Our own Julie Wood, Minister of Missions, is in China visiting Jennifer Melton, a St. Andrew’s member who was commissioned to serve in-country with Starfish Project. Jennifer has worked with the organization for 6 years and was thrilled to share more about it with us through Julie’s visit.
Starfish Project is an organization that restores hope to women escaping human trafficking and exploitation in Asia. They provide life-changing opportunities through a three-pronged approach to restoration: shelter, counseling, employment, and education. What’s created is a broad social enterprise where women create beautiful jewelry while becoming managers, accountants, graphic designers, and photographers. Starfish Project has employed over 100 women and has served thousands through Community Outreach Services.Julie met with the support staff and listened to stories of hope and restoration that the women have experienced, including testimonies of the women’s transformation and healing. Afterwards, she spent time with the women and learned about each of their specific roles, from design, accounting, production, supply, exporting, and more. She shared being struck by the joyfulness of the women, how they were not in any way defined by their past experiences, but have found hope and joy in their life.
One highlight of the office tour was Julie’s impromptu English lessons. The women were very brave and practiced their English with her! Starfish Project’s education program goes beyond the skills they learn to produce the jewelry. The majority of women at Starfish Project have only completed the second grade. Starfish provides in-house literacy, math and computer classes that allow the women to reach a standardized education level. Two of the women are even studying for their college entrance exams! Another woman with no formalized education can now help her daughter with her homework through the equipping she’s received.
After their visit to the office, Jennifer took Julie to her favorite local restaurant and shared authentic local cuisine together.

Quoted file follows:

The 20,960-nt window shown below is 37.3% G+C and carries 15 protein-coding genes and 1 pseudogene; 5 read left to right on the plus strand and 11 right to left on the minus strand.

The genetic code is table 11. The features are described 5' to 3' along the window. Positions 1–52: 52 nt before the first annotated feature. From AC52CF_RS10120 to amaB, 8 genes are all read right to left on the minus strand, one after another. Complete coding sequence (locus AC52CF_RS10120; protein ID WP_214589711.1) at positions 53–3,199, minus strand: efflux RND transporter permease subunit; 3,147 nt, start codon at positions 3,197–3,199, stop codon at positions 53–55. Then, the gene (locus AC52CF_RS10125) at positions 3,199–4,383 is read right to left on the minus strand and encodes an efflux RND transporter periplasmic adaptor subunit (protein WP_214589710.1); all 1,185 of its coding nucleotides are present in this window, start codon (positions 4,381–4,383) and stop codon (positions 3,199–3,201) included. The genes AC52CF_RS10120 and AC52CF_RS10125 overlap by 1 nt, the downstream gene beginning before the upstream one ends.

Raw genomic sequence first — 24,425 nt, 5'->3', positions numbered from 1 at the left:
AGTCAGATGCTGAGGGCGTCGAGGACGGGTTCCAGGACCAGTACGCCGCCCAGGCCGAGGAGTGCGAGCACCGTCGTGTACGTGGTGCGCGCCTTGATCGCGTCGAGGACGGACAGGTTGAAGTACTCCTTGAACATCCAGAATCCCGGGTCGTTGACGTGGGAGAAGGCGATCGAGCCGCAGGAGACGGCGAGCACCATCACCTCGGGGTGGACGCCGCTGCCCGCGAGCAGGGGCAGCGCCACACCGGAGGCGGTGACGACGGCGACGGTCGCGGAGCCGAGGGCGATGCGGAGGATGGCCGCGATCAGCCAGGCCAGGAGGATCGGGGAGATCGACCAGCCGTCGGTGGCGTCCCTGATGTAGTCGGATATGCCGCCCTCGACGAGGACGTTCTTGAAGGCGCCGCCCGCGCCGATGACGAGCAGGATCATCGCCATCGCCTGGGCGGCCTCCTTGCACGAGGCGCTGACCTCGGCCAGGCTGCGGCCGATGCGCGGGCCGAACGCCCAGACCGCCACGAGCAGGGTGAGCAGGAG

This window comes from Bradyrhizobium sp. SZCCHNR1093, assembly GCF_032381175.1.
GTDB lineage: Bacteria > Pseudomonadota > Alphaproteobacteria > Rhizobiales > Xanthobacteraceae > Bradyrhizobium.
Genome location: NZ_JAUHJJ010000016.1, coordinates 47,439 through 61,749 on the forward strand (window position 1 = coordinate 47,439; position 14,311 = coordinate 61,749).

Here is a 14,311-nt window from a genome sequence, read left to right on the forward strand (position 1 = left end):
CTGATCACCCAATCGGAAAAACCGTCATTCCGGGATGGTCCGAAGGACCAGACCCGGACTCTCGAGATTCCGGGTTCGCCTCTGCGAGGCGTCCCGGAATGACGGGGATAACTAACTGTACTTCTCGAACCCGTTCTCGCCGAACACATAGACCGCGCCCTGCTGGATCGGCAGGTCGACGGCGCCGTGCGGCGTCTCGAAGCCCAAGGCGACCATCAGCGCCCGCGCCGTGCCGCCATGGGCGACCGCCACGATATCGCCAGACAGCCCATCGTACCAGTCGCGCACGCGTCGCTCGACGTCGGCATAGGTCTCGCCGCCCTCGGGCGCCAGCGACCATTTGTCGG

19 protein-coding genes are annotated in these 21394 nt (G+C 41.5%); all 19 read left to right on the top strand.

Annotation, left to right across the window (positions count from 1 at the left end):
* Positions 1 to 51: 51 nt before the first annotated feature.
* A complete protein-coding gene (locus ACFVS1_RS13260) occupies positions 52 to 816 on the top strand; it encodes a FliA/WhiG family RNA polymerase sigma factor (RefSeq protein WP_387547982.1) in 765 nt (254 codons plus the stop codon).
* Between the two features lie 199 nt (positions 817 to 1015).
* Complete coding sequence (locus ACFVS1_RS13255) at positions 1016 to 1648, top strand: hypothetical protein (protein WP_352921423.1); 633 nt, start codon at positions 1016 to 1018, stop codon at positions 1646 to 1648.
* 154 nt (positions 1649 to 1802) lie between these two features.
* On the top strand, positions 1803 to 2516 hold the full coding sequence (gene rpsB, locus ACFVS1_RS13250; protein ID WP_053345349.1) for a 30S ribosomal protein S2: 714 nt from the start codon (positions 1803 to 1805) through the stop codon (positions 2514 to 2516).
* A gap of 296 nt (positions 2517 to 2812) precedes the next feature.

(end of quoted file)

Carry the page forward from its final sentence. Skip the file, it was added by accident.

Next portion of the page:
Later that afternoon, Jennifer took Julie out to a migrant village to show her where Starfish reaches out to the women still in exploitation. The women that Starfish Project employ are mostly from rural villages in the countryside. When they come to the city, they often find jobs and housing within a smaller migrant community with less expensive accommodations.
Each week, Starfish volunteers visit the “shops” to build relationships with women still in exploitation. They share about the opportunity to work for Starfish as an alternative to their current reality. Sometimes building relationship looks like watching one of the women’s favorite tv shows. Other days, it is a conversation about favorite food, hobbies or the children. It looks different each time, but the goal of meeting the women where they are and making them feel known and loved is always the same.
Women working in the “shops” often work 15 hours a day and have limited control over their schedules. Often, even food is brought in to them because they are not allowed to leave the premises. These shops are inconspicuously located next to ordinary businesses like convenience stores, hair salons, or restaurants. If you didn’t know what to look for, you could walk right by. Julie observed how different this was from her other experiences in red light districts.